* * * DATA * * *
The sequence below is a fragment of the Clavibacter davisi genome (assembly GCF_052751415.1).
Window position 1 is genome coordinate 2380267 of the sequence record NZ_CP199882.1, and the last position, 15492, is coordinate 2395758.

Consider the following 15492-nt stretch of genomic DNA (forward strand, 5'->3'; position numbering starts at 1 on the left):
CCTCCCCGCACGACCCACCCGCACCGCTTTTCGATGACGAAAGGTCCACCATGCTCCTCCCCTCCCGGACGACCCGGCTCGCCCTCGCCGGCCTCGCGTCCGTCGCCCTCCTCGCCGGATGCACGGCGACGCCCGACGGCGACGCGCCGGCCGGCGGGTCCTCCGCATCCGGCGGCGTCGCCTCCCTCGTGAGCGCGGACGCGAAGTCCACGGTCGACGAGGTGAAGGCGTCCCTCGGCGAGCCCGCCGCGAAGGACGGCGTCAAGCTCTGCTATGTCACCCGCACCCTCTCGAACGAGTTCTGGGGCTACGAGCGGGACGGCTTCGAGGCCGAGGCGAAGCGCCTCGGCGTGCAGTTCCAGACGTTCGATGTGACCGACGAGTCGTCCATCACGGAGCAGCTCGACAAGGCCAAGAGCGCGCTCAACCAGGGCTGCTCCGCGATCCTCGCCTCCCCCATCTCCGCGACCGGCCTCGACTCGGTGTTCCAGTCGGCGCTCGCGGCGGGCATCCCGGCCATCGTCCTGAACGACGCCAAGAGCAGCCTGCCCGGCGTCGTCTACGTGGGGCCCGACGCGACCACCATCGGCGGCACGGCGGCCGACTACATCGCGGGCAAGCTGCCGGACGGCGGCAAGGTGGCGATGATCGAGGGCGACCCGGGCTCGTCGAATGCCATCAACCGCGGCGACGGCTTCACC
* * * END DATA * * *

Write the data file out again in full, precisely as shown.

The sequence below is a fragment of the Clavibacter davisi genome (assembly GCF_052751415.1).
Window position 1 is genome coordinate 2380267 of the sequence record NZ_CP199882.1, and the last position, 15492, is coordinate 2395758.

Consider the following 15492-nt stretch of genomic DNA (forward strand, 5'->3'; position numbering starts at 1 on the left):
CCTCCCCGCACGACCCACCCGCACCGCTTTTCGATGACGAAAGGTCCACCATGCTCCTCCCCTCCCGGACGACCCGGCTCGCCCTCGCCGGCCTCGCGTCCGTCGCCCTCCTCGCCGGATGCACGGCGACGCCCGACGGCGACGCGCCGGCCGGCGGGTCCTCCGCATCCGGCGGCGTCGCCTCCCTCGTGAGCGCGGACGCGAAGTCCACGGTCGACGAGGTGAAGGCGTCCCTCGGCGAGCCCGCCGCGAAGGACGGCGTCAAGCTCTGCTATGTCACCCGCACCCTCTCGAACGAGTTCTGGGGCTACGAGCGGGACGGCTTCGAGGCCGAGGCGAAGCGCCTCGGCGTGCAGTTCCAGACGTTCGATGTGACCGACGAGTCGTCCATCACGGAGCAGCTCGACAAGGCCAAGAGCGCGCTCAACCAGGGCTGCTCCGCGATCCTCGCCTCCCCCATCTCCGCGACCGGCCTCGACTCGGTGTTCCAGTCGGCGCTCGCGGCGGGCATCCCGGCCATCGTCCTGAACGACGCCAAGAGCAGCCTGCCCGGCGTCGTCTACGTGGGGCCCGACGCGACCACCATCGGCGGCACGGCGGCCGACTACATCGCGGGCAAGCTGCCGGACGGCGGCAAGGTGGCGATGATCGAGGGCGACCCGGGCTCGTCGAATGCCATCAACCGCGGCGACGGCTTCACC